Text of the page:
Beginning next week, driving through a New Jersey town could cost up to $200 as the jurisdiction tries to prohibit drivers from using apps like Waze and Google Maps to help drivers get around traffic.
Leonia, New Jersey sits just west of New York City and near the entrance of the George Washington Bridge leading to Manhattan and the Bronx. Because of the effect of apps rerouting commuters through the town, it adopted an ordinance in November that effectively bans nonresidents from driving through the town.
The prohibition of the town's roads is from 6 to 10 a.m. and 4 to 9 p.m. on weekdays.
In order to access roads, the driver must prove they are a resident of the street, needing access to they're home, or can demonstrate or document a need to access a residence on the street or parts of streets as described.
According to NJ.com, this law has drawn ire from neighboring towns and drivers. It also has attracted questions to its legality.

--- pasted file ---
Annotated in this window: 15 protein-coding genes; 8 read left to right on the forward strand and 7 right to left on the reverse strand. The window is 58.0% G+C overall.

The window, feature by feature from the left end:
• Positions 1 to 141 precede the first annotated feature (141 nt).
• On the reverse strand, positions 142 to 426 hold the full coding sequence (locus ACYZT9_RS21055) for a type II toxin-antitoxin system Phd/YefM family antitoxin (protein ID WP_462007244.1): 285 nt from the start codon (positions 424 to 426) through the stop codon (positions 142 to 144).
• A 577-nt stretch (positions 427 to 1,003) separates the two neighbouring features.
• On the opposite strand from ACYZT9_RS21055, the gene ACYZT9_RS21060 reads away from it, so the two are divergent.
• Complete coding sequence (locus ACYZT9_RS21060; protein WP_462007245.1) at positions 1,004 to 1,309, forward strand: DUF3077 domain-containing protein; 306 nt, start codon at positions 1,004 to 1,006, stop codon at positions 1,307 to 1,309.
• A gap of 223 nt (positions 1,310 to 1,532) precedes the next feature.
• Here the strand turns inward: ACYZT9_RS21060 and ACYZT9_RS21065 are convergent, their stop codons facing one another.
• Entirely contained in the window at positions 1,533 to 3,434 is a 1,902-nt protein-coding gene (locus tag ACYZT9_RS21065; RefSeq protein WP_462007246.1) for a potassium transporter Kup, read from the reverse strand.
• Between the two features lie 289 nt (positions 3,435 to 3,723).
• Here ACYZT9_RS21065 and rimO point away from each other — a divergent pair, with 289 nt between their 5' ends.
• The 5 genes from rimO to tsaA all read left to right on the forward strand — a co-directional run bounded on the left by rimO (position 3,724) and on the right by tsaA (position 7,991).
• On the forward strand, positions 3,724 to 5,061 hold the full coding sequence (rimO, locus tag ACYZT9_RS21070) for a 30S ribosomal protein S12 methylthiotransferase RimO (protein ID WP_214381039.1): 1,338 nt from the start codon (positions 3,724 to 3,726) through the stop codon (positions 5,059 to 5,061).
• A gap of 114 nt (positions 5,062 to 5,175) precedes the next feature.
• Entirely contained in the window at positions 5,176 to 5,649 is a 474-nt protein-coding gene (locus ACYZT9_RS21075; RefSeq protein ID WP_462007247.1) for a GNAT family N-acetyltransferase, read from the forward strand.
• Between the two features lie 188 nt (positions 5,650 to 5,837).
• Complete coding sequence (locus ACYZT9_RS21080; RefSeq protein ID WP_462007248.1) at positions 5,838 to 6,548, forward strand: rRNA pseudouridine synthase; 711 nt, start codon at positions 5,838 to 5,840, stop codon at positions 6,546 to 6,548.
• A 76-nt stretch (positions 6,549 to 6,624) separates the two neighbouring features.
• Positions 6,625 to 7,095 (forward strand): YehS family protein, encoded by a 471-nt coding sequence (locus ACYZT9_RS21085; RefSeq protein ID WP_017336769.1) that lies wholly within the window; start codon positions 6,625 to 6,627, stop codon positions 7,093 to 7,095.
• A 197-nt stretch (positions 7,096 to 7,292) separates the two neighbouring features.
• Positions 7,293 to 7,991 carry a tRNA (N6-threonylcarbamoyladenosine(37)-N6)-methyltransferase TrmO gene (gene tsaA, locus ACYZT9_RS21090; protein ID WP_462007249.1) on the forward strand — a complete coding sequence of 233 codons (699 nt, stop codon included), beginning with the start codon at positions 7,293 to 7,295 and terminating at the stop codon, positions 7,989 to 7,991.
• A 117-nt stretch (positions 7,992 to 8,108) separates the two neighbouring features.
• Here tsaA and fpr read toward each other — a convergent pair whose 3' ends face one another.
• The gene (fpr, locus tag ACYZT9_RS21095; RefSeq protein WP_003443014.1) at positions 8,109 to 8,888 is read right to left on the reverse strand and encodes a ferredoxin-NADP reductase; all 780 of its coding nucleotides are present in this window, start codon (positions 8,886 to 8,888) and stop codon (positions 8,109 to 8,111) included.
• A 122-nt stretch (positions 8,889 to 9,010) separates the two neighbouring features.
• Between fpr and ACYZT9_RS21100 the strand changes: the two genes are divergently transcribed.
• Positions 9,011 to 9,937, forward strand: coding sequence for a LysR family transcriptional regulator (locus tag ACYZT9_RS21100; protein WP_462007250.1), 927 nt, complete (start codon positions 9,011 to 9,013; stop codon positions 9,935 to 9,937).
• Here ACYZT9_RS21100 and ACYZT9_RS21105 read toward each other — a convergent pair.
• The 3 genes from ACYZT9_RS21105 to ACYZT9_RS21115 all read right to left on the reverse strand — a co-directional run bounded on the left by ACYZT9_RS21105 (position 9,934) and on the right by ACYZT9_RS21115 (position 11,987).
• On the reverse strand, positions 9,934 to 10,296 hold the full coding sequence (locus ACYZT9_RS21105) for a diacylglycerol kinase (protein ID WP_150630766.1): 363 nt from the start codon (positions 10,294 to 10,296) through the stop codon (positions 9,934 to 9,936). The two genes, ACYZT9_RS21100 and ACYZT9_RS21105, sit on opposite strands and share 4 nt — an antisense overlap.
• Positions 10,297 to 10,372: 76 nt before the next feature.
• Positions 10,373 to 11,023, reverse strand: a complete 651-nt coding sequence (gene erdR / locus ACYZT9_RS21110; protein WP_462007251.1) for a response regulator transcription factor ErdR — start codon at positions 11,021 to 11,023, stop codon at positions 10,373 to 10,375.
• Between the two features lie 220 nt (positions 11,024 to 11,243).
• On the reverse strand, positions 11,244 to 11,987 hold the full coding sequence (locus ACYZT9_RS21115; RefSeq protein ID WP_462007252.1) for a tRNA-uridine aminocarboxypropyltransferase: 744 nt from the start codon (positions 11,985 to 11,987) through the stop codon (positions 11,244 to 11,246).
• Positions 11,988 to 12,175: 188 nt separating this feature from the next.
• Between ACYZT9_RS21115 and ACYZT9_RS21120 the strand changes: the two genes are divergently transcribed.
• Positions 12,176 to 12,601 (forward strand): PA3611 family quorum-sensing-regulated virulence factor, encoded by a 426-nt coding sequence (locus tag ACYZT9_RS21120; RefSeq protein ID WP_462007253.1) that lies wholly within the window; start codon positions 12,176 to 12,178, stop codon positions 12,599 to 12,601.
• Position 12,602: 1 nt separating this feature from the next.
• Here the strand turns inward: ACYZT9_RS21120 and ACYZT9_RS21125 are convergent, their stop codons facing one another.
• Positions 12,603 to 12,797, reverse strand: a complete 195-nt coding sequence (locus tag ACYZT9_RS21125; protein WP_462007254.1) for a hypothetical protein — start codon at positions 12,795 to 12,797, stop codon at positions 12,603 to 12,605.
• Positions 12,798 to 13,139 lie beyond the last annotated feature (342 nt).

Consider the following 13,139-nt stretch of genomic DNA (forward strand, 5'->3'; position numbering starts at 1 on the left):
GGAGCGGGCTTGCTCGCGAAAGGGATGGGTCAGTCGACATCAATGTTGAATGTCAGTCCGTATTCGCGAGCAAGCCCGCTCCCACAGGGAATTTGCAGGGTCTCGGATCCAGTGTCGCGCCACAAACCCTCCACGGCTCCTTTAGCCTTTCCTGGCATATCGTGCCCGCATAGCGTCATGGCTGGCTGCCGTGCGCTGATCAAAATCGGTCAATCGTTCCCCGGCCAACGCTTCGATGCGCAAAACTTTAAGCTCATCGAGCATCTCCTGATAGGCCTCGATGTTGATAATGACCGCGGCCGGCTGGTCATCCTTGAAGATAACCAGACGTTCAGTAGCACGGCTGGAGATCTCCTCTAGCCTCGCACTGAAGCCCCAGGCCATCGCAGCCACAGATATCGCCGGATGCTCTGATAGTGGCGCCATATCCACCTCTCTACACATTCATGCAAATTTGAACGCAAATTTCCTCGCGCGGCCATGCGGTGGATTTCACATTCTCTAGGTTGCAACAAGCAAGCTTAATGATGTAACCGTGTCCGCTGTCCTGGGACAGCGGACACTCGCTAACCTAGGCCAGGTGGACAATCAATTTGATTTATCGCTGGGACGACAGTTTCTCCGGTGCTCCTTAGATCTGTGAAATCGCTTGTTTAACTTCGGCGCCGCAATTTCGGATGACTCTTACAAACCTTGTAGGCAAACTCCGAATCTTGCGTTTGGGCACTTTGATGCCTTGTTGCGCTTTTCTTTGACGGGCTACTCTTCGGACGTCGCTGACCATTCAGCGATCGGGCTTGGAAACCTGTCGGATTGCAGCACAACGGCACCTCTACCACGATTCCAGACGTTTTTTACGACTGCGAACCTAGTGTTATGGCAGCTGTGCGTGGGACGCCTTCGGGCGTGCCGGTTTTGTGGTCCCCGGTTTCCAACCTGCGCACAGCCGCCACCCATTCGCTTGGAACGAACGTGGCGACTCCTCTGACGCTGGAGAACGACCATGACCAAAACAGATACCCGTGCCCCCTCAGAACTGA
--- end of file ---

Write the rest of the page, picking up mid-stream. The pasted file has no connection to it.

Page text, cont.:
"This plan gives enormous power to police officers. People who are traveling safely down the street should not be subject to law enforcement. It's intrusive," Jeanne LoCicero, deputy legal director of the ACLU-NJ, told NJ.com. "It's hard to imagine that Leonia could enforce this in a way that didn't discriminate."
But town leaders said something has to be done to calm traffic in the area.
"We have a lot of vehicles that leave the highway to the bridge and use Leonia as a bypass or to cut through up to Fort Lee," Police Chief Thomas Rowe told NJ.com. "This is a public safety issue."
Rowe blamed the influx of traffic-avoiding apps, which has caused traffic within town to snarl.
The town is working with app makers, such as Waze, to try to help enforce the new statute.